Compound Labs announced that it had suspended its Compound Ether (cETH) market after a bug in a recent proposal that caused transactions for ETH suppliers and borrowers to revert.
Compound Labs has announced that it has suspended its Compound Ether (cETH) market after a bug in a recent proposal-caused issue with the price feed. Compound noted that, although the contract had been audited by three auditors, it contained an error that caused transactions for ETH suppliers and borrowers to revert.
Proposal 117 focused on setting a new price oracle, which was proposed by GFX Labs on behalf of Chainlink. It asked for an upgrade of the protocol’s oracle contract to v3, switching the anchor market from Uniswap v2 to v3. It was passed unanimously, with no votes against it.
The team said that the cETH market would be frozen until proposal 119 comes into effect. The latter reverts the price feed to the previous one. However, this will take seven days to come into effect, but Compound Labs notes that funds are not immediately at risk.
They also said on Aug. 31 that users should still be able to add collateral, including Ether. Any issues with the interface should be sorted out shortly.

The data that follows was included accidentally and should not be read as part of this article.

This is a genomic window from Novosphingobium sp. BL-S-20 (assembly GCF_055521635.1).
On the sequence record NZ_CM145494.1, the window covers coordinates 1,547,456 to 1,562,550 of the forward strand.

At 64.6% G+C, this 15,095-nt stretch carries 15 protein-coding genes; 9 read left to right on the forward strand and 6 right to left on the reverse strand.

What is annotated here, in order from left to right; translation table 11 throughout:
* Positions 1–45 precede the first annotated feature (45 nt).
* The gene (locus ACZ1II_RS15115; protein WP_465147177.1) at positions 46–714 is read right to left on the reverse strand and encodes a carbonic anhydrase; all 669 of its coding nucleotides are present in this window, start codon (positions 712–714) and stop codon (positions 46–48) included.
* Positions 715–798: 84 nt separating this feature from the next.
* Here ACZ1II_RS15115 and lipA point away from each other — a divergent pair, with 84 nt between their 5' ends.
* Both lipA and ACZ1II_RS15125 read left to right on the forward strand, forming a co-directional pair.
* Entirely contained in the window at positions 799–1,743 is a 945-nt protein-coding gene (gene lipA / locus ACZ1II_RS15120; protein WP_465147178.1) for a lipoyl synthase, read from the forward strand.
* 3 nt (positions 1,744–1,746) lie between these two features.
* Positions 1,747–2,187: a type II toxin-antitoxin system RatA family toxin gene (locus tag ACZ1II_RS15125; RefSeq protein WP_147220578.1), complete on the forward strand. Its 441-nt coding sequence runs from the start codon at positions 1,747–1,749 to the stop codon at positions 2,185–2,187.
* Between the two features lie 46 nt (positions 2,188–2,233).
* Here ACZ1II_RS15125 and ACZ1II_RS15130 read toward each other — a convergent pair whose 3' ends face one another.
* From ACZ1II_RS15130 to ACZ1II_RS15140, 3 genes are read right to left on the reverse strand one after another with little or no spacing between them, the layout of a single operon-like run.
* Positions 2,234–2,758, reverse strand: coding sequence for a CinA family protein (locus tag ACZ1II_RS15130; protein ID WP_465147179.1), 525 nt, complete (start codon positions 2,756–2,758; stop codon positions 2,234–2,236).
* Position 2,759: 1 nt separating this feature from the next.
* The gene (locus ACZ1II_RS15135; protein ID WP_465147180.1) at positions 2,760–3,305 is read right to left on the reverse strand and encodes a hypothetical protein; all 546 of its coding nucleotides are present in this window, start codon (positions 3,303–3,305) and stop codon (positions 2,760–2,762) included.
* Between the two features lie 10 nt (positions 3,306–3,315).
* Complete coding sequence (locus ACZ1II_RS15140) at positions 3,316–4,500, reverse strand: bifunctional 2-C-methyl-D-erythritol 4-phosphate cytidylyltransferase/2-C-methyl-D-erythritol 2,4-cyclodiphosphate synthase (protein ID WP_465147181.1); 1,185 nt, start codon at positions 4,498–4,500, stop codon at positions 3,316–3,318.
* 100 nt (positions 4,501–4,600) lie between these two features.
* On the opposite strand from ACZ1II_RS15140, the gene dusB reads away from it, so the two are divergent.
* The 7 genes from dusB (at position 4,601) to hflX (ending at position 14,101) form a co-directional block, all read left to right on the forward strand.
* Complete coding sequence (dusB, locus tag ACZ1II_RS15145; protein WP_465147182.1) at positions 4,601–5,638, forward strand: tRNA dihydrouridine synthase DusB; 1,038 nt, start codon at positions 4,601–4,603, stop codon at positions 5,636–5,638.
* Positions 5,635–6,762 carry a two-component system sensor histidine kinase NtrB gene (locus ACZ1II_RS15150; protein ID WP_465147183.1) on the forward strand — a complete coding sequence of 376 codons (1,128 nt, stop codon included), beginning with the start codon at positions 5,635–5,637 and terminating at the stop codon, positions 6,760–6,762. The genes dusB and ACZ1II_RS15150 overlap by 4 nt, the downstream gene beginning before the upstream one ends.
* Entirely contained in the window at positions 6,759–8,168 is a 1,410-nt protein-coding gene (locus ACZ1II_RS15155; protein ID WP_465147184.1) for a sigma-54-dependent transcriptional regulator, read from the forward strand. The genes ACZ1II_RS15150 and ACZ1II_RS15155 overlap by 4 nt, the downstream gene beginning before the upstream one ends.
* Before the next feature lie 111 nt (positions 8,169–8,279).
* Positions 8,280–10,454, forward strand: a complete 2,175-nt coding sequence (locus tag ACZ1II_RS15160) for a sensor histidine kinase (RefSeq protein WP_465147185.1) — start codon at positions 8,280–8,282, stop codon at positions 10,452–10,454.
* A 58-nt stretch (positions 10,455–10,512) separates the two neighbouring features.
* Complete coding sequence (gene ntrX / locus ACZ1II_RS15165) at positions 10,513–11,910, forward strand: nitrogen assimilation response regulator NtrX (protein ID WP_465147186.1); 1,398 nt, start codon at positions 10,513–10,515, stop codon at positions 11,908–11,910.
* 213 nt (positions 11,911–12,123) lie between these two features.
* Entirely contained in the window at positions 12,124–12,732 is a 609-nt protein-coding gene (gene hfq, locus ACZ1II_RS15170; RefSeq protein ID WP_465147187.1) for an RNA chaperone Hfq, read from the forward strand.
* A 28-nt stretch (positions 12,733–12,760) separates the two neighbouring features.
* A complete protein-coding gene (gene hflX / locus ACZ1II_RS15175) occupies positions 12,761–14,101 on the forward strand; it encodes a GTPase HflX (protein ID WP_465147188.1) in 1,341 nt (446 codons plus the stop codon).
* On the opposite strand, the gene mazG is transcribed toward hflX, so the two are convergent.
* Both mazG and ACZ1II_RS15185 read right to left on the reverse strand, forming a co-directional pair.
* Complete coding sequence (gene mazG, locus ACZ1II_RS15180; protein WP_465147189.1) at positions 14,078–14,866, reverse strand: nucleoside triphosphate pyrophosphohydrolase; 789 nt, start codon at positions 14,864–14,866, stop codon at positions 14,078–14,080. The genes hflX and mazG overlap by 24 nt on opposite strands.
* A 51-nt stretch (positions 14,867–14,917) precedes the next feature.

OpenZeppelin Security Solutions Architect Michael Lewellen said that the bug was a result of the getUnderlyingPrice function. He said that the price of cETH tokens was not updated, returning empty bytes and resulting in a revert.
cETH is a token that is used for yield farming. When users lend their ETH to the pool, they receive cETH in return, which represents their investment.
Despite the incident, the cETH token does not appear to have taken a hit in terms of price. cETH has actually risen slightly in the past 24 hours, up 1.7% to $32.26. Meanwhile, the COMP token has gone down slightly by 2.7% to $48.85 — but largely unaffected.
The COMP token took a brief dip in the past 24 hours, going down to $46.48 around the time the news of the bug broke. All things considered, it has been mostly stable.
This is not the first time that Compound Finance has been hit by a bug. In October 2021, a “one-letter software bug” resulted in $90 million being accidentally paid out. No funds were at risk during the incident.
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